Investigators focus in on propane tanks in Bronx house explosion that killed firefighter. The propane tanks fuel the CO2 generators that are used to spedd up the growth of the pot plants.
By Jim Hoffer
Wednesday, September 28, 2016 07:17PM
NEW YORK (WABC) -- There is new information about what was found inside the Bronx home that exploded, killing a FDNY battalion chief on Tuesday.
There were a lot of pot plants, not only on the second floor but even in the basement.
And if this hot house was like others that have exploded, illegal propane gas tanks were probably being used to speed the pots growth.
But the propane may have also fueled the explosion.
Sources tell Eyewitness News that Con Ed workers looking for a gas leak on 234th Street never picked up any measurable readings neither outside the home nor in the basement prior to the explosion.
That has investigators focusing on propane tanks as the possible source of leaking gas which caused the massive explosion that killed Fire Chief Michael Fahy.
"The explosion comes with great force," said Jim Bullock, NY Fire Consultants.
Former FDNY Fire Chief Bullock says besides smelling just like natural gas, propane can be more explosive.
It's been linked to marijuana grow house blasts in Florida and Colorado.
The burning of propane or natural gas produces pure CO2, but also produces heat and humidity, which can stifle plants. Excessive heat inhibits plant intake of CO2. Growers seeking to avoid adding heat and humidity to grow environments sometimes put their CO2 generators outside the grow rooms and use fans to send CO2 from the generators into rooms via duct systems.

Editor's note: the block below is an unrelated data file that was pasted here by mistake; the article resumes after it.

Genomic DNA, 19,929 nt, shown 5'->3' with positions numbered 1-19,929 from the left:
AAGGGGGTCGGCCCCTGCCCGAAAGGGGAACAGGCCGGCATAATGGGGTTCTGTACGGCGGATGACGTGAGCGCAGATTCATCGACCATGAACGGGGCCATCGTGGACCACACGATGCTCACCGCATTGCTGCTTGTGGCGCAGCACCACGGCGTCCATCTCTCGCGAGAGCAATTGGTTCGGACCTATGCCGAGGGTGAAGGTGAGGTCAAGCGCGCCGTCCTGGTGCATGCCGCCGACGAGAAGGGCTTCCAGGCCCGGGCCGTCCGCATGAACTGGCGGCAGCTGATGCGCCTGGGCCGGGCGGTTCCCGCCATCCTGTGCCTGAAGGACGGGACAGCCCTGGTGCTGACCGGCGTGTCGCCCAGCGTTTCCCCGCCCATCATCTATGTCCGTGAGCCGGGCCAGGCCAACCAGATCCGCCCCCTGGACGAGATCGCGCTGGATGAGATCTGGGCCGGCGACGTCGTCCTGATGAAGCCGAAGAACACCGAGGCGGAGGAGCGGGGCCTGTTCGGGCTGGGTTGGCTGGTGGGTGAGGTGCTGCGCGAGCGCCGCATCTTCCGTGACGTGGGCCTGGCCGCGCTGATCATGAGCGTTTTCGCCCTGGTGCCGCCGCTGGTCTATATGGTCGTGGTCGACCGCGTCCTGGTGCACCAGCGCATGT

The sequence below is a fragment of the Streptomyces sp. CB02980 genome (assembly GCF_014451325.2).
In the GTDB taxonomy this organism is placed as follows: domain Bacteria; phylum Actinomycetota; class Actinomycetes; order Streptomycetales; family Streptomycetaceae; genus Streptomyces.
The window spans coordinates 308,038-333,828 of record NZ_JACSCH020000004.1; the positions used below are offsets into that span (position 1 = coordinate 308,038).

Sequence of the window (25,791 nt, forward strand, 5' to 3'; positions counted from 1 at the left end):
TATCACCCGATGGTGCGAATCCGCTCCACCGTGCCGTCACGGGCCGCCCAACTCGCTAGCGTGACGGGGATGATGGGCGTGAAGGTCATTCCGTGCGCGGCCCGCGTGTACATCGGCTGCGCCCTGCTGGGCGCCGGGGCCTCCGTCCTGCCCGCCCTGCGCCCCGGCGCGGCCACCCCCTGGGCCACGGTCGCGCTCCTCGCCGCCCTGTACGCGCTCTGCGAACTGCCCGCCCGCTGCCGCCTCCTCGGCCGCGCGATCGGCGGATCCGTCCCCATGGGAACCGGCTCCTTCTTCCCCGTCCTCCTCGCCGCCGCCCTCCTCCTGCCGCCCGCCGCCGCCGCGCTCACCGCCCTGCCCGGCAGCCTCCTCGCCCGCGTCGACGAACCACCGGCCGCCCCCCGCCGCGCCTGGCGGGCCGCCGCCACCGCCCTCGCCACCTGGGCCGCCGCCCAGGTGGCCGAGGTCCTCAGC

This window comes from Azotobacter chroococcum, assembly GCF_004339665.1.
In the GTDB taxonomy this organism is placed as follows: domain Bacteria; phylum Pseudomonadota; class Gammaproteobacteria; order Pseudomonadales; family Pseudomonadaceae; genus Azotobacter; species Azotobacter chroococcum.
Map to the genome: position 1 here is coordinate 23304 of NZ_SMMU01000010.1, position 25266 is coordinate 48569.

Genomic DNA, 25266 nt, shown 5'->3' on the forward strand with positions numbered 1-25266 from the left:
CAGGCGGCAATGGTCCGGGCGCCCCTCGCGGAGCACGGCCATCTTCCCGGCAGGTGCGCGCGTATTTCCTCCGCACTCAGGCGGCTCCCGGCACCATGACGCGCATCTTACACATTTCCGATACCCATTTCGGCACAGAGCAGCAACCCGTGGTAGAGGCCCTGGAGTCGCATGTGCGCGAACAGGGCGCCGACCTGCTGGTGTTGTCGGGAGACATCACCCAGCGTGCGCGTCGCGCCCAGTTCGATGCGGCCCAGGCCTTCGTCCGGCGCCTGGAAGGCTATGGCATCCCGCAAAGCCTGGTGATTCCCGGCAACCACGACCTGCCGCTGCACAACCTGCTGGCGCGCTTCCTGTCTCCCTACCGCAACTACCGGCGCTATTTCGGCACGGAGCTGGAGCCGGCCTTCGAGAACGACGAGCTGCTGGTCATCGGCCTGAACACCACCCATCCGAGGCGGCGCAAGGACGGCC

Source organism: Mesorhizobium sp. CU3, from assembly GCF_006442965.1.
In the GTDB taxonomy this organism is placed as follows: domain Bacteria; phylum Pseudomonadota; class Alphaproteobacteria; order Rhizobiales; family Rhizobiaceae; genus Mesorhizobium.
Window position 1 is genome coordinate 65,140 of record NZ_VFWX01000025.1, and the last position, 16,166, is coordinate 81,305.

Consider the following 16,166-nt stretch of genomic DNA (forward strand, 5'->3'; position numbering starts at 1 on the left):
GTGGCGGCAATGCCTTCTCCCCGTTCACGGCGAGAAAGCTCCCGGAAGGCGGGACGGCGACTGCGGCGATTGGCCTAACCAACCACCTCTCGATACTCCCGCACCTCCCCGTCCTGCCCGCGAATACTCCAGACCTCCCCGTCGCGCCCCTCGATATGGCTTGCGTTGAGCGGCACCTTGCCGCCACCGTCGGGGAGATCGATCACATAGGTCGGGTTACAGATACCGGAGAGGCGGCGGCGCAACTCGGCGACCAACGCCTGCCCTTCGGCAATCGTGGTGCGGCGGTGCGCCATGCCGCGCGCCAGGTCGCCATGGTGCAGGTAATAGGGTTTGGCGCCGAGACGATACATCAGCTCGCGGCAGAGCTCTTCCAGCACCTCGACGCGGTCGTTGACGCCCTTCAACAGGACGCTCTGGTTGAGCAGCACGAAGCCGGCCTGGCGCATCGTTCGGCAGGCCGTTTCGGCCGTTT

Bullock says the propane gas is used to fuel generators that enrich the air with carbon dioxide, essentially a greenhouse gas that accelerates pot growth, but if the propane leaks and ignites, it's like dynamite.
"That would cause a tremendous explosion. That's why in New York City, LPG or propane tanks are never allowed inside a building," Bullock said.
The NYPD has two men in custody: Julio Salcedo, who rented the home in the Bronx that police say was under investigation as a marijuana grow house; and 32-year-old Garivaldi Castillo, of Washington Heights, who is facing two counts of criminal possession of marijuana.
A source provided Eyewitness News with a picture of a van in the home's driveway.
Several times, he claims he saw big blue barrels unloaded from the van and taken into the house, possibly to hold liquid fertilizer which is highly flammable.
Only a few months ago, the Drug Enforcement Agency warned about the increasing threat of "grow houses" to first responders.
This DEA Intelligence Report stating, "Explosive materials such as propane and butane...pose clear hazards to firefighters or police officers responding to the residence in an emergency situation."
"There are fertilizers and chemicals present and those can lead to a combustible situation," said Jonathan Wilson, DEA Special Agent.
Wilson says marijuana hot houses are ticking time bombs often fueled by dangerous electrical wiring and jerry-rigged propane tanks.
"The propane is used for the CO2 converter that will increase the production of the lab, and that added to faulty wiring makes any indoor grow an accident waiting to happen," Wilson said.
CO2 augmentation is useful in most indoor grow environments, because CO2 speeds plant growth. However, when CO2 is used in rooms that are not properly sealed, the gas can cause health hazards, and is partially wasted when it escapes the grow room instead of being totally absorbed by plants.